October 6, 2022

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Tonga volcano’s massive plume has reached the average ocean – 38 miles into the atmosphere

The plume coming from Hunga Tonga-Hunga Ha’apai acted like a massive thunderstorm that soared 58 kilometers (38 miles) into the atmosphere.

When an underwater volcano erupts near a small uninhabited island Honga Tonga – Hong Happi In January 2022, two weather satellites were placed in a unique location to monitor the height and width of the shaft. Together, they captured what is likely the highest column in the satellite record.

Scientists in[{” attribute=””>NASA’s Langley Research Center analyzed data from NOAA’s Geostationary Operational Environmental Satellite 17 (GOES-17) and the Japanese Aerospace Exploration Agency’s (JAXA) Himawari-8, which both operate in geostationary orbit and carry very similar imaging instruments. The team calculated that the plume from the January 15 volcanic eruption rose to 58 kilometers (36 miles) at its highest point. Gas, steam, and ash from the volcano reached the mesosphere, the third layer of the atmosphere.

Prior to the Tonga eruption, the largest known volcanic plume in the satellite era came from Mount Pinatubo, which spewed ash and aerosols up to 35 kilometers (22 miles) into the air above the Philippines in 1991. The Tonga plume was 1.5 times the height of the Pinatubo plume.

“The intensity of this event far exceeds that of any storm cloud I have ever studied,” said Kristopher Bedka, an atmospheric scientist at NASA Langley who specializes in studying extreme storms. “We are fortunate that it was viewed so well by our latest generation of geostationary satellites and we can use this data in innovative ways to document its evolution.”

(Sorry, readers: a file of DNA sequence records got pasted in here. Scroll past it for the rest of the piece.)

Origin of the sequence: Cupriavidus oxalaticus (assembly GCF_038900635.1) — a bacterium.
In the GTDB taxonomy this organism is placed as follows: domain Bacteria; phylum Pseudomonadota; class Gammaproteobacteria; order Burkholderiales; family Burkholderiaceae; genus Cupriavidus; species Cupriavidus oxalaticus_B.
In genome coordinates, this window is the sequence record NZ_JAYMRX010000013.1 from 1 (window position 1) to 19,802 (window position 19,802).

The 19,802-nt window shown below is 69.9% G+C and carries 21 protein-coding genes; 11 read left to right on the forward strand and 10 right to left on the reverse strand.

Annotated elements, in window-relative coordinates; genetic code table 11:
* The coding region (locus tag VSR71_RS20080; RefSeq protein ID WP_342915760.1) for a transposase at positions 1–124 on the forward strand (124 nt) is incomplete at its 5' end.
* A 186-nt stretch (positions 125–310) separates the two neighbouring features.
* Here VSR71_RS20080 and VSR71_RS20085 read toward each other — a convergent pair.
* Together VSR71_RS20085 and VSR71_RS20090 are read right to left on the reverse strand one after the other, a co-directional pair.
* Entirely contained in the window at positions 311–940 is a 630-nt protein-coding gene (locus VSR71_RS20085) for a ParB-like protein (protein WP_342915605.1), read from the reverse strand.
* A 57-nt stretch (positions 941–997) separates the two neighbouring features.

The animation above shows a stereoscopic view of the plume of the Tonga eruption as it ascended, evolved, and dispersed over a 13-hour period on January 15, 2022. The animation was generated from infrared observations obtained every 10 minutes by GOES-17 and Himawari-8. According to these observations. , the initial explosion quickly rose from the ocean surface to 58 kilometers in about 30 minutes. Shortly thereafter, a secondary pulse rose above 50 kilometers (31 miles), and then separated into three pieces.

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Atmospheric scientists typically calculate cloud height using infrared instruments to measure cloud temperature and then compare it to a model simulation of temperature and altitude. However, this method is based on the assumption that temperatures decrease at higher altitudes – this is true in the troposphere, but not necessarily in middle and upper layers of the atmosphere. Scientists needed a different way to calculate height: geometry.

Hunga Tonga-Hunga Ha’apai is located in the Pacific Ocean about halfway between Himawari-8, which is in geostationary orbit at 140.7°E longitude, and GOES-17, in geostationary orbit at 137.2°W. “From two satellite angles, we were able to recreate a three-dimensional image of the clouds,” explained Konstantin Khlobinkov, a scientist on the NASA Langley team.